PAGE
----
This particular car had a surprisingly intact interior in a rather fetching shade of 'ox blood,' albeit with some fading.
I made the mistake of forgetting to take the plastic covers for the edges of the seat sliders. These can be tricky to remove without breaking them, which I did. I remembered to take the bolts I removed with me, though I didn't end up using them.
The driver's seat will always be more worn than the passenger seat. I pulled both but ended up only buying the passenger seat due to budget limitations. This particular junkyard wanted $38 a seat after I declined a sketchy "warranty," so I only bought one. Buying the seat was the most expensive part of the project by far.
Building the frame
I am not experienced in woodworking but I did have access to a set of high quality tools and a stash of random scrap wood and screws. The most significant tools I used were these:
- miter saw
- cordless drill
- cordless impact driver
- sundry drill bits, sockets, etc
- a large number of clamps
Since I exclusively used random 2x4 cutoffs to build the stand, a can of black spray paint and some adjustable padded furniture legs were the only things besides the seat I bought.
In the case of this Accord seat, using the existing seat sliders was the easier path forwards, so I had to work with the asymmetrical mounting holes. Therefore, I set the seat up so they were level and worked out how I could reconcile the one irregular mounting point with the three identical others.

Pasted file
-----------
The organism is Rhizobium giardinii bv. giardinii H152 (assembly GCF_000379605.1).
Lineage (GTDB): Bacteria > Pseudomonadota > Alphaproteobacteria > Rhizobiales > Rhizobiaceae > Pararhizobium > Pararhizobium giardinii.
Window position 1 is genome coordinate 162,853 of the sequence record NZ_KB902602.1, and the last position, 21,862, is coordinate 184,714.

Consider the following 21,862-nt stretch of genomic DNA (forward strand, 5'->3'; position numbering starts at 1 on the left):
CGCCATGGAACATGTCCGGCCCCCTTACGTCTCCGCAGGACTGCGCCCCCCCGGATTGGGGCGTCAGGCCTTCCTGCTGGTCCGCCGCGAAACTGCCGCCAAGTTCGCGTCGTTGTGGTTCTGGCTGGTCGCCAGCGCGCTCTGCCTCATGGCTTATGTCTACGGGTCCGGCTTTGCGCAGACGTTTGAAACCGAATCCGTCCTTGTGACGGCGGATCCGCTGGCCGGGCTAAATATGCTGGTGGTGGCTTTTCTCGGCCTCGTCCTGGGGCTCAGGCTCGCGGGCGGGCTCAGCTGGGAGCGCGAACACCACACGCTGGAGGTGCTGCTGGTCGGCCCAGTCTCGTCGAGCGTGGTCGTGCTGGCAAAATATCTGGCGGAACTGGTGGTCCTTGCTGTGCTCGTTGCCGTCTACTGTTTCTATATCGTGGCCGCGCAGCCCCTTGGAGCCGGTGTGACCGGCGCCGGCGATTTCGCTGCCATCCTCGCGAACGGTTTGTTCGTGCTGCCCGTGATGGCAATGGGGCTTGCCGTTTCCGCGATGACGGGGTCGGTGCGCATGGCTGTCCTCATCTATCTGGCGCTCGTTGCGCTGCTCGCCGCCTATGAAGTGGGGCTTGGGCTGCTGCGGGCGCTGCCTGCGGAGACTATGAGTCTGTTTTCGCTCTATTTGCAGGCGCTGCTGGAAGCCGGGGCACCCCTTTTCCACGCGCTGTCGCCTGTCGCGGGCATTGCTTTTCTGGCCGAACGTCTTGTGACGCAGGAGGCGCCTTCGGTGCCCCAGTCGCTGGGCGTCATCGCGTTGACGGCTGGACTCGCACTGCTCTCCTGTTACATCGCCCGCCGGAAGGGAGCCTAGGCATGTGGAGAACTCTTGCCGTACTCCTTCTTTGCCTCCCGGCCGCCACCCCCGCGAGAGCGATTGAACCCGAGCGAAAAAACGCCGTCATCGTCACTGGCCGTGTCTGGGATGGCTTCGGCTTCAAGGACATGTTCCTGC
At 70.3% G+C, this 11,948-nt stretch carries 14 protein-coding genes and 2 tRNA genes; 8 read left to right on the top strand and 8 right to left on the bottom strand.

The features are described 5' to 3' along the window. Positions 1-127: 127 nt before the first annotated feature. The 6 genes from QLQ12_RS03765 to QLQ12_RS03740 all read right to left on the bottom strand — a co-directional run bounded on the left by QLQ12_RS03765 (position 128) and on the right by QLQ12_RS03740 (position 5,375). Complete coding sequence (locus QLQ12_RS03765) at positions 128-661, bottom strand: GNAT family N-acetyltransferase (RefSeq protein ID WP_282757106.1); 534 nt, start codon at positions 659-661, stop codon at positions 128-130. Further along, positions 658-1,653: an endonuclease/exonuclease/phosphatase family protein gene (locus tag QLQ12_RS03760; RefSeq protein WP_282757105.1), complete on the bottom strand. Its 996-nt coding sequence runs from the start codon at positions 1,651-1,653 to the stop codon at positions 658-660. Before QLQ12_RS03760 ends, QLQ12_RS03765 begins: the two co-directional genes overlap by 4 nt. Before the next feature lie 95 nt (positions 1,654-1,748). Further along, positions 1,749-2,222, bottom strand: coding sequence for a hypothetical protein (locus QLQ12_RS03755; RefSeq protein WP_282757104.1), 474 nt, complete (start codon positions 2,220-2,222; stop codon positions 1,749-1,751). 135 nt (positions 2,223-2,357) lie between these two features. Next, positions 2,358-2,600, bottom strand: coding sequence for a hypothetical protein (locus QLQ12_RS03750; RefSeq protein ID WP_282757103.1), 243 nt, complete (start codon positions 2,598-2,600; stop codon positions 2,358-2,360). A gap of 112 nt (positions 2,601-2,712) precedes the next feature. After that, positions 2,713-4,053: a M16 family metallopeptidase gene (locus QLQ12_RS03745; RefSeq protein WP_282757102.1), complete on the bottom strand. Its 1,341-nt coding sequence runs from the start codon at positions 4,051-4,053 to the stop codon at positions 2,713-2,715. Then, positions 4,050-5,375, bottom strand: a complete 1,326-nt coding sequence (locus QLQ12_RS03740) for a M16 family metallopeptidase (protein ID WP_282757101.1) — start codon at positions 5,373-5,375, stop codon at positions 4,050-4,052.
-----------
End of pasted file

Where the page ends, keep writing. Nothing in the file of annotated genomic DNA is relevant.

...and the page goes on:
I worked backwards from the seat to the floor, checking for levelness at every stage to eliminate potential wobbles. First, I traced the angle of the metal bracket onto a sheet of printer paper. I then cut a test piece at that angle with the miter saw to check for fitment. I securely screwed these legs into place and found with no lateral bracing the seat was remarkably stable. I'm not particularly proud of this sloppy cutout to accommodate a protruding part of the rail, but it's not very noticable.
I quickly added some lateral bracing to keep everything in place (seen here after paint job). You can see here how the one oddball mounting point necessitated a different design.
I found a small piece of 2x4 with a finished edge that worked well as a decorative kick plate. I cut and glued it to dry overnight. I am inexperienced, so I messed up the fitment slightly. Nothing some putty and paint can't fix (not that I bothered with the putty). I used the cutoffs from the vertical elements to triangulate the corners.
At this stage, it was nearly wobble-free. I added some adjustable screw-in felt pads (not shown) to the bottom to protect the floor and eliminate the last bit of shakiness. A light sanding and some black paint hid the worst of the amateur fitment.
The finished product
I am elated that I was able to produce such a functional and interesting piece of furniture. For little outlay, I was able to learn a lot and gain confidence in my abilities to undertake a DIY project.